Kishio Hirao – New publications (1)

Kishio Hirao (1907-1953)

Our latest publications include 3 works by Kishio Hirao(1907-1953), a Japanese composer of the pre-WW2 era. He is also known as a translator of Messiaen’s “Technique de mon language musical”. He studied at Scola Cantorum in France under Vincent D’Indy before WW2. Some works are published by Alphonse Leduc in France, but he couldn’t see them; he died at the age of 46. Very eminent talent in his generation.

-Sonate pour piano (revised version in 1951)
His sonate, one of the masterpieces of Japanese composer, illustrates a fusion of both European and Japanese sonority. 2 years before his premature death, he revised it and it has
been unpublished.

-Sonatine for piano (1951)
Rarely found item. It is appeared in his writings “Let’s compose together – our own music”, but totally forgotten. The manuscript is rescued from a trash can by the composer’s daughter, Haruna Hirao, pianist.

-Variations on the theme of “Kōjō no Tsuki” for flute(or Okuralo), voice and piano
Short variations based on a very famous Japanese song melody. Okuralo is a flute-like instrument with a hint of the timbre of Shakuhachi, Japanese woodwind made of bamboo, and is innovated by a Japanese entrepreneur, Jirokichi Okura. Unpublished.

Kotaro Fukuma – New album « France Romance » (Naxos Japan)

For those who love and collect the French piano music, a coming album would be a must-listen CD. The Japanese pianist Kotaro Fukuma will release an album « French Romance ». As the name suggests, the album features the French piano music by various composers such as Poulenc, Satie, Fauré, Ravel and Weissenberg, including his own piano transcriptions. It will be released on Naxos Japan as a digital download and CD on 17th of April 2019. One of Muse Press’ publications « 6 arrangements of songs by Charles Trenet » which is a set of songs arranged for piano by the Bulgarian-French pianist Alexis Weissenberg has been also recorded on the album. In fact, Kotaro is the first Japanese pianist who performed all arrangements in one concert.

As previously described, Kotaro’s impressive transcriptions for piano: Ravel’s La valse, Satie’s Je te veux and Lenoir’s Parlez-moi d’amour are also included. One of them, Je te veux was recently published by Muse Press.

This is a video in which Kotaro talks about the album. (in English)

Album title: France Romance
Artist: Kotaro Fukuma
Label: Naxos Japan
Catalog No: NYCC-27308
Release Date: 17th April, 2019

Debussy: Rêverie
Debussy: La plus que lente
Fauré: No. 5 Improvisation & No. 8 Nocturne from 8 Pièces brèves, Op.84
Fauré: 3 Romances sans paroles, Op.17
Ravel: Pavane pour une infante défunte
Ravel: La valse (transcribed by Kotaro Fukuma)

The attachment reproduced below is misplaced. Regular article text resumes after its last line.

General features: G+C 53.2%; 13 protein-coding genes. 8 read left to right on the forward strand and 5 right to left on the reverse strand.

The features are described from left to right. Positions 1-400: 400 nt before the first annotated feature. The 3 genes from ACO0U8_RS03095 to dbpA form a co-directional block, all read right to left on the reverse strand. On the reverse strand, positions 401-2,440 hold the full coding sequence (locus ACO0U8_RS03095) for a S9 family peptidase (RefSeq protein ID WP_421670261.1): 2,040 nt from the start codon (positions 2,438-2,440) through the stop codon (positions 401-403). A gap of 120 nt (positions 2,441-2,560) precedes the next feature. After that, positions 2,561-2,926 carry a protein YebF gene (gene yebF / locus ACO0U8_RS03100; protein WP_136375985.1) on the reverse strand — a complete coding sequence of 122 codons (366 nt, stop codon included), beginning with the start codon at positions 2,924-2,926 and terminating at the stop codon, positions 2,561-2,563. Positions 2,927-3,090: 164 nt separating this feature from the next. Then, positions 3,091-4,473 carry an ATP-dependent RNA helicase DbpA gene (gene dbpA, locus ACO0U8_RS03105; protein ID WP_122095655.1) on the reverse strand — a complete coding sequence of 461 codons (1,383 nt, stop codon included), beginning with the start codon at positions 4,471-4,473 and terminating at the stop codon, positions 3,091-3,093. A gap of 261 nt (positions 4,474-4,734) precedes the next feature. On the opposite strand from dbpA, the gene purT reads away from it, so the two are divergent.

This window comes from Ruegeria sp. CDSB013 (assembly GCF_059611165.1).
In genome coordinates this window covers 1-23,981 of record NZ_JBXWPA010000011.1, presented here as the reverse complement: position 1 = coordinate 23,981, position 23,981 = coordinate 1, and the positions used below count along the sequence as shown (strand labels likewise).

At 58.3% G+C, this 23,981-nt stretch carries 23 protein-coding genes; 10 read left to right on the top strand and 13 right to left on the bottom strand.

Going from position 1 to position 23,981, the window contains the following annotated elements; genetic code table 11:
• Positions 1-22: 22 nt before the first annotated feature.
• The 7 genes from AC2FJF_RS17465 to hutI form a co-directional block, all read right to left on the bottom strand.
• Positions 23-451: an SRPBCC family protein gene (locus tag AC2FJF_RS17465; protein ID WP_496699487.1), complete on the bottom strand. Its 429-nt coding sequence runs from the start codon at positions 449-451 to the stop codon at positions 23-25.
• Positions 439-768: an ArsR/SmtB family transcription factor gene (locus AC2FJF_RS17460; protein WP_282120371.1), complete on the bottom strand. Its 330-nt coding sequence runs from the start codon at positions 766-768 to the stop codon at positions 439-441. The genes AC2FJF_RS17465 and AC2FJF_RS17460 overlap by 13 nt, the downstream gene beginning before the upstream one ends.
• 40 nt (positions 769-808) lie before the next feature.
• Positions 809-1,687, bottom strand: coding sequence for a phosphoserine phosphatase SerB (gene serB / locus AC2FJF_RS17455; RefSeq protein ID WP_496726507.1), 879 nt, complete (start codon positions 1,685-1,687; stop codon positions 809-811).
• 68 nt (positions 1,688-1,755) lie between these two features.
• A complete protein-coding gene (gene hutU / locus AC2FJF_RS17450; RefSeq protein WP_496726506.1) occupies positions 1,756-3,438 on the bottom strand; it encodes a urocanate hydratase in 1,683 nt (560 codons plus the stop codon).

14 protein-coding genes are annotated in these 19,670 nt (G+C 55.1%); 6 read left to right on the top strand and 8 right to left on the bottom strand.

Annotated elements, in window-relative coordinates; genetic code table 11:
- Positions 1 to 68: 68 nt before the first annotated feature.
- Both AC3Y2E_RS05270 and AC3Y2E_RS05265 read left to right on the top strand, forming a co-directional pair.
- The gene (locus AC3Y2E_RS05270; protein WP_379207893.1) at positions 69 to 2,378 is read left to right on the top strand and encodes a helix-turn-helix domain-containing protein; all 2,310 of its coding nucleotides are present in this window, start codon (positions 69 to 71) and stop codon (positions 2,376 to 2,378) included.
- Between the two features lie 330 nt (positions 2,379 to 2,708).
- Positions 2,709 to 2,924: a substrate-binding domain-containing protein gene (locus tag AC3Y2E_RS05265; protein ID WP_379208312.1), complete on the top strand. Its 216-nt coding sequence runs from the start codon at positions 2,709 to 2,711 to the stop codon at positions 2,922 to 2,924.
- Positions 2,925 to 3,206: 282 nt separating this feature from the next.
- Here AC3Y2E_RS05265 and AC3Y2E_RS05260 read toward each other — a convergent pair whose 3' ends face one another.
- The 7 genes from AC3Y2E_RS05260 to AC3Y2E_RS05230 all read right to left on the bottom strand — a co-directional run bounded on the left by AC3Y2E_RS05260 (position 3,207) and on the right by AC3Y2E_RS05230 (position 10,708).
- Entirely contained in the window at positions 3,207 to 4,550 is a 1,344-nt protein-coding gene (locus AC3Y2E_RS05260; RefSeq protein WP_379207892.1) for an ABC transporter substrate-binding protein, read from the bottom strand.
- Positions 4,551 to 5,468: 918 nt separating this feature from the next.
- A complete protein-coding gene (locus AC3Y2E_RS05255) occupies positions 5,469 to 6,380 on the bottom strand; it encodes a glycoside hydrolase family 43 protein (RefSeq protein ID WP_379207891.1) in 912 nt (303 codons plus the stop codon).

Satie: Gymnopédie No. 1
Satie: Je te veux (transcribed by Kotaro Fukuma)
Poulenc: Improvisation No. 15 – Hommage à Edith Piaf
Poulenc: 3 Novelettes
Weissenberg: 6 arrangements of songs by Charles Trenet
Lenoir: Parlez-moi d’amour (transcribed by Kotaro Fukuma)

Recording Date
Kashiwazaki-City Performing Arts Center – Artforet in Japan, on 28-30 November 2018
Piano: C. Bechstein D-280
Director & Recording Engineer: Toshiki Muto
Assistant Engineer: Yukio Kojima
Post-production Engineer: Atushi Kawanami
24bit/352.8kHz DXD Master

Available for pre-order:
Presto Classical

Erik Satie/Kotaro Fukuma “Je te veux” (Transcription for piano)

We are very proud to announce that Fukuma Kotaro’s piano transcription “Je te veux” will be published in December. The pre-sale will be held at the recital on 1st of December and it will be available for purchase online through the web shop of Muse Press from 10th of December.

Kotaro Fukuma described his transcription as follow:
I made this transcription in 2013 as a surprise encore at a Paris concert. A few years before that concert I had visited the Satie House/Museum in Honfleur and enjoyed seeing funny and eccentric objects in the museum (like a pear with wings!). I felt like I was in an amusement park, and I tried to translate that feeling in this famous song by adding various ornaments to the simple melodies, so the listener encounters a new “attraction” every time the theme comes back.

Fukuma Kotaro’s Profile


photo by Takuji Shimmura

Born in Tokyo, Kotaro Fukuma has received many high awards in international competitions. At the age of 20, Kotaro won both First Prize and the Chopin Prize at the 15th Cleveland International Piano Competition. Since then his concert career has developed on five continents.

Kotaro has performed solo in major concert venues, including Carnegie Hall, Lincoln Center, Wigmore Hall, Konzerthaus Berlin, Salle Gaveau, Victoria Hall, Forbidden City Concert Hall and Suntory Hall. His performances with orchestras include the Cleveland Orchestra, Moscow Philharmonic, Israel Philharmonic, Finnish Radio Symphony, Dresden Philharmonic, Toulouse National Capitole Orchestra, Lille National Orchestra, Galicia Royal Philharmonic and NHK Symphony Orchestra.

Kotaro Fukuma has released commercial CDs from Naxos, ARS Produktion, Éditio ns Hortus, Orpheus Classical, DENON and Accustika.